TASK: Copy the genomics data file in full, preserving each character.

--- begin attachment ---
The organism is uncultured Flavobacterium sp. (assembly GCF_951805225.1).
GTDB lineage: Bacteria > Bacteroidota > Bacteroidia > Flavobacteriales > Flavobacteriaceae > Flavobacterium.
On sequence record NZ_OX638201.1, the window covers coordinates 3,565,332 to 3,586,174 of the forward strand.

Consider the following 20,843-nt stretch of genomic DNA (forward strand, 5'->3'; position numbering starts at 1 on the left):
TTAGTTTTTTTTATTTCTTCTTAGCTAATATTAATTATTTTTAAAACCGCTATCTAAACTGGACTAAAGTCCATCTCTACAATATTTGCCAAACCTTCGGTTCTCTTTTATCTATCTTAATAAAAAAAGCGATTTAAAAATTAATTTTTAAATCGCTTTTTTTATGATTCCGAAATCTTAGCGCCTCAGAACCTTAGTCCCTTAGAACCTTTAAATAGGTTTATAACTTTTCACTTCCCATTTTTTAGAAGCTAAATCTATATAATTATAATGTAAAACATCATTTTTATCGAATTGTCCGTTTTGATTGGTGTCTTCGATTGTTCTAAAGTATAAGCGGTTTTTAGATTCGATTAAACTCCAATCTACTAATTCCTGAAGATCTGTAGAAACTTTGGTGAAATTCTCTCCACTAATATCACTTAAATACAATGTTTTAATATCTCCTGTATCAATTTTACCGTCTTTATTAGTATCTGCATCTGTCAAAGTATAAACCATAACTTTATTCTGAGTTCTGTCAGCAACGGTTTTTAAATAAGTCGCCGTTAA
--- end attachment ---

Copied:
The organism is uncultured Flavobacterium sp. (assembly GCF_951805225.1).
GTDB lineage: Bacteria > Bacteroidota > Bacteroidia > Flavobacteriales > Flavobacteriaceae > Flavobacterium.
On sequence record NZ_OX638201.1, the window covers coordinates 3,565,332 to 3,586,174 of the forward strand.

Consider the following 20,843-nt stretch of genomic DNA (forward strand, 5'->3'; position numbering starts at 1 on the left):
TTAGTTTTTTTTATTTCTTCTTAGCTAATATTAATTATTTTTAAAACCGCTATCTAAACTGGACTAAAGTCCATCTCTACAATATTTGCCAAACCTTCGGTTCTCTTTTATCTATCTTAATAAAAAAAGCGATTTAAAAATTAATTTTTAAATCGCTTTTTTTATGATTCCGAAATCTTAGCGCCTCAGAACCTTAGTCCCTTAGAACCTTTAAATAGGTTTATAACTTTTCACTTCCCATTTTTTAGAAGCTAAATCTATATAATTATAATGTAAAACATCATTTTTATCGAATTGTCCGTTTTGATTGGTGTCTTCGATTGTTCTAAAGTATAAGCGGTTTTTAGATTCGATTAAACTCCAATCTACTAATTCCTGAAGATCTGTAGAAACTTTGGTGAAATTCTCTCCACTAATATCACTTAAATACAATGTTTTAATATCTCCTGTATCAATTTTACCGTCTTTATTAGTATCTGCATCTGTCAAAGTATAAACCATAACTTTATTCTGAGTTCTGTCAGCAACGGTTTTTAAATAAGTCGCCGTTAA